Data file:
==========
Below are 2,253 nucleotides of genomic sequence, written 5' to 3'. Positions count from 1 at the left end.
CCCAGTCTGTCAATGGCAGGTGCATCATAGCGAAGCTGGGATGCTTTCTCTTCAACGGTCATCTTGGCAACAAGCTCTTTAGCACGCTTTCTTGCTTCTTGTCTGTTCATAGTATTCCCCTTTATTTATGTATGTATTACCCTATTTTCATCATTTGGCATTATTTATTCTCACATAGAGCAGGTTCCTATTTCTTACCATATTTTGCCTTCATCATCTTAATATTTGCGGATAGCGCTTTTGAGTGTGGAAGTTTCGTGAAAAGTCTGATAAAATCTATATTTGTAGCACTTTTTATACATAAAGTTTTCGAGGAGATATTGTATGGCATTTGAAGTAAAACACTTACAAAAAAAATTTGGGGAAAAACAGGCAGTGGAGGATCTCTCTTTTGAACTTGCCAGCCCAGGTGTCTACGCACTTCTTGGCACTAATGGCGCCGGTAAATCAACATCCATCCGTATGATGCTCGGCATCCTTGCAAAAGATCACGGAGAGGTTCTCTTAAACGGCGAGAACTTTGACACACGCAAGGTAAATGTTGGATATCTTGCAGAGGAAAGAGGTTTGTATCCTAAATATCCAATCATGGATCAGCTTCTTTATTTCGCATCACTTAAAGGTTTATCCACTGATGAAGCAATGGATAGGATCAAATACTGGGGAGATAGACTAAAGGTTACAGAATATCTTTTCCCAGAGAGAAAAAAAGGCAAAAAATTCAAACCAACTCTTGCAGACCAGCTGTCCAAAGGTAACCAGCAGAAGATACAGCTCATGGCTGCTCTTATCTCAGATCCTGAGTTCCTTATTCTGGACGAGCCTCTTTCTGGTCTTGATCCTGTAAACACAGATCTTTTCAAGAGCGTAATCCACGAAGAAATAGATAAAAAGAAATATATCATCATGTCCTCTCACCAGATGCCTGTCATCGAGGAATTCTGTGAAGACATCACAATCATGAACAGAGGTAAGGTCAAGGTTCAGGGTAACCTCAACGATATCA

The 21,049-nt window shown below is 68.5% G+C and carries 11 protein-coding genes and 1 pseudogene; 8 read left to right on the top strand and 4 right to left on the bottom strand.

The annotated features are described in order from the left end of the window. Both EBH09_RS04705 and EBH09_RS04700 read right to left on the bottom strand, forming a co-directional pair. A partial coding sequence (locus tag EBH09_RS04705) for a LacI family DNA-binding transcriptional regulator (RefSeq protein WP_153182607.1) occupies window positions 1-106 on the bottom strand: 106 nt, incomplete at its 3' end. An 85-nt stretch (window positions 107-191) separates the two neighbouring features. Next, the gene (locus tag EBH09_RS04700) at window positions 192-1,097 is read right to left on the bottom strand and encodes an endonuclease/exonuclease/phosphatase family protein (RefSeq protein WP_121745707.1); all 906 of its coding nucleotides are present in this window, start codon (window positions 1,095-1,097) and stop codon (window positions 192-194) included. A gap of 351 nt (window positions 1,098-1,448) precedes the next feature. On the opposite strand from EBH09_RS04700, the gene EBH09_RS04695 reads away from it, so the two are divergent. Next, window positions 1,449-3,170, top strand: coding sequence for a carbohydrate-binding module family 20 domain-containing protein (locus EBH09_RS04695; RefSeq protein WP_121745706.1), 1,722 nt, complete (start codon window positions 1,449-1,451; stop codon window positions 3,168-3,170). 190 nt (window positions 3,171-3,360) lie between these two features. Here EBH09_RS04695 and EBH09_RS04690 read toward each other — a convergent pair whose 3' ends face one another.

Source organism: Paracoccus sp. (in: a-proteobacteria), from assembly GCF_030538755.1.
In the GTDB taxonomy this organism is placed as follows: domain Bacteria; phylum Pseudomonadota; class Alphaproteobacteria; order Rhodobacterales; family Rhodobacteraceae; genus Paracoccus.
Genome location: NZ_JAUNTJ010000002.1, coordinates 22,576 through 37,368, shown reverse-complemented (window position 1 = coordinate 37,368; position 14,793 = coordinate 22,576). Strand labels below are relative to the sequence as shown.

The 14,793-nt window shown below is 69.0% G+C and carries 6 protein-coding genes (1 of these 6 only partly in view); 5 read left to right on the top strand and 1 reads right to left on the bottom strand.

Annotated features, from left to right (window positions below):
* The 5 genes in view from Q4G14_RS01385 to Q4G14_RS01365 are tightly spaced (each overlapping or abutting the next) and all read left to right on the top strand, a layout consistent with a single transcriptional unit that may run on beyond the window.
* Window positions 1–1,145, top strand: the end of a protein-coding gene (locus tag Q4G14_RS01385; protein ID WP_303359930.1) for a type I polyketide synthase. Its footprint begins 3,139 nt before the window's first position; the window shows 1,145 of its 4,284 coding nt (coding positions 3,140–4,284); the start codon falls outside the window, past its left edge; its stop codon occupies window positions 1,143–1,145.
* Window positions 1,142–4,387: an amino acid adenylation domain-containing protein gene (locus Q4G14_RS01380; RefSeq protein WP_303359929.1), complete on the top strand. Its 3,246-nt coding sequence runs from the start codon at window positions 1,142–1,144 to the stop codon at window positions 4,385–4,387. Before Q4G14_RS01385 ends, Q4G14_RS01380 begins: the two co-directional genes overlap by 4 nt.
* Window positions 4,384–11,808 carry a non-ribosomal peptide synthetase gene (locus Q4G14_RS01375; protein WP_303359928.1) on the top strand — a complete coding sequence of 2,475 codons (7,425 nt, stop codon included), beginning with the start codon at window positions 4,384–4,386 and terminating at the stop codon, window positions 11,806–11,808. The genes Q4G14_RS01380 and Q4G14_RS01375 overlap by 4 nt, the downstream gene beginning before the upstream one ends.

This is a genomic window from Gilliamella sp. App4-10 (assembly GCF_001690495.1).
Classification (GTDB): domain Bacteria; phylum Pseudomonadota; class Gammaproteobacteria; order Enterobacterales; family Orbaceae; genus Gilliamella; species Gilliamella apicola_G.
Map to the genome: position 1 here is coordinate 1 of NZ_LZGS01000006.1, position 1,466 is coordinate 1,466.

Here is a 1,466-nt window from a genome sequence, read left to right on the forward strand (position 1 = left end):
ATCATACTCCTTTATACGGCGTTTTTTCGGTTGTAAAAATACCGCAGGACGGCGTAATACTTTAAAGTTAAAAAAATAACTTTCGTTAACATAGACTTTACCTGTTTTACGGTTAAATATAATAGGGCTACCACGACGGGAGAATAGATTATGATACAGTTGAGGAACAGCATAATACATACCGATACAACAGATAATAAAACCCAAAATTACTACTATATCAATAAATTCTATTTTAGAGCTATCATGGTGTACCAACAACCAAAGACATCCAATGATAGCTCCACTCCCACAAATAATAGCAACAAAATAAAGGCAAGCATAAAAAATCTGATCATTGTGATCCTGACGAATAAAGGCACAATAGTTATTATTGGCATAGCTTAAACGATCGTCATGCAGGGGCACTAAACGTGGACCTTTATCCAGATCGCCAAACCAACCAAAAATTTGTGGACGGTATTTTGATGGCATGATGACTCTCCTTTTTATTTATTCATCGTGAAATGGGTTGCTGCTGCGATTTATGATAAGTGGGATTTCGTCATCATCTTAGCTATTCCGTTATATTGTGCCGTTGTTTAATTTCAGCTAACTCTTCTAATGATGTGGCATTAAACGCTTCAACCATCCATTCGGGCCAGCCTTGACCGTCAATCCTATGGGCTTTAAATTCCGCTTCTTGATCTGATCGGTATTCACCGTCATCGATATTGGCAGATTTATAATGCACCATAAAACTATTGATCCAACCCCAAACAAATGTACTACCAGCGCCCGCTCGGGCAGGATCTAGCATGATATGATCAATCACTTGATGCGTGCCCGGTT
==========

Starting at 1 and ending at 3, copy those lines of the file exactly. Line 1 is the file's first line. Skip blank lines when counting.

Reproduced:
Below are 2,253 nucleotides of genomic sequence, written 5' to 3'. Positions count from 1 at the left end.
CCCAGTCTGTCAATGGCAGGTGCATCATAGCGAAGCTGGGATGCTTTCTCTTCAACGGTCATCTTGGCAACAAGCTCTTTAGCACGCTTTCTTGCTTCTTGTCTGTTCATAGTATTCCCCTTTATTTATGTATGTATTACCCTATTTTCATCATTTGGCATTATTTATTCTCACATAGAGCAGGTTCCTATTTCTTACCATATTTTGCCTTCATCATCTTAATATTTGCGGATAGCGCTTTTGAGTGTGGAAGTTTCGTGAAAAGTCTGATAAAATCTATATTTGTAGCACTTTTTATACATAAAGTTTTCGAGGAGATATTGTATGGCATTTGAAGTAAAACACTTACAAAAAAAATTTGGGGAAAAACAGGCAGTGGAGGATCTCTCTTTTGAACTTGCCAGCCCAGGTGTCTACGCACTTCTTGGCACTAATGGCGCCGGTAAATCAACATCCATCCGTATGATGCTCGGCATCCTTGCAAAAGATCACGGAGAGGTTCTCTTAAACGGCGAGAACTTTGACACACGCAAGGTAAATGTTGGATATCTTGCAGAGGAAAGAGGTTTGTATCCTAAATATCCAATCATGGATCAGCTTCTTTATTTCGCATCACTTAAAGGTTTATCCACTGATGAAGCAATGGATAGGATCAAATACTGGGGAGATAGACTAAAGGTTACAGAATATCTTTTCCCAGAGAGAAAAAAAGGCAAAAAATTCAAACCAACTCTTGCAGACCAGCTGTCCAAAGGTAACCAGCAGAAGATACAGCTCATGGCTGCTCTTATCTCAGATCCTGAGTTCCTTATTCTGGACGAGCCTCTTTCTGGTCTTGATCCTGTAAACACAGATCTTTTCAAGAGCGTAATCCACGAAGAAATAGATAAAAAGAAATATATCATCATGTCCTCTCACCAGATGCCTGTCATCGAGGAATTCTGTGAAGACATCACAATCATGAACAGAGGTAAGGTCAAGGTTCAGGGTAACCTCAACGATATCA

The 21,049-nt window shown below is 68.5% G+C and carries 11 protein-coding genes and 1 pseudogene; 8 read left to right on the top strand and 4 right to left on the bottom strand.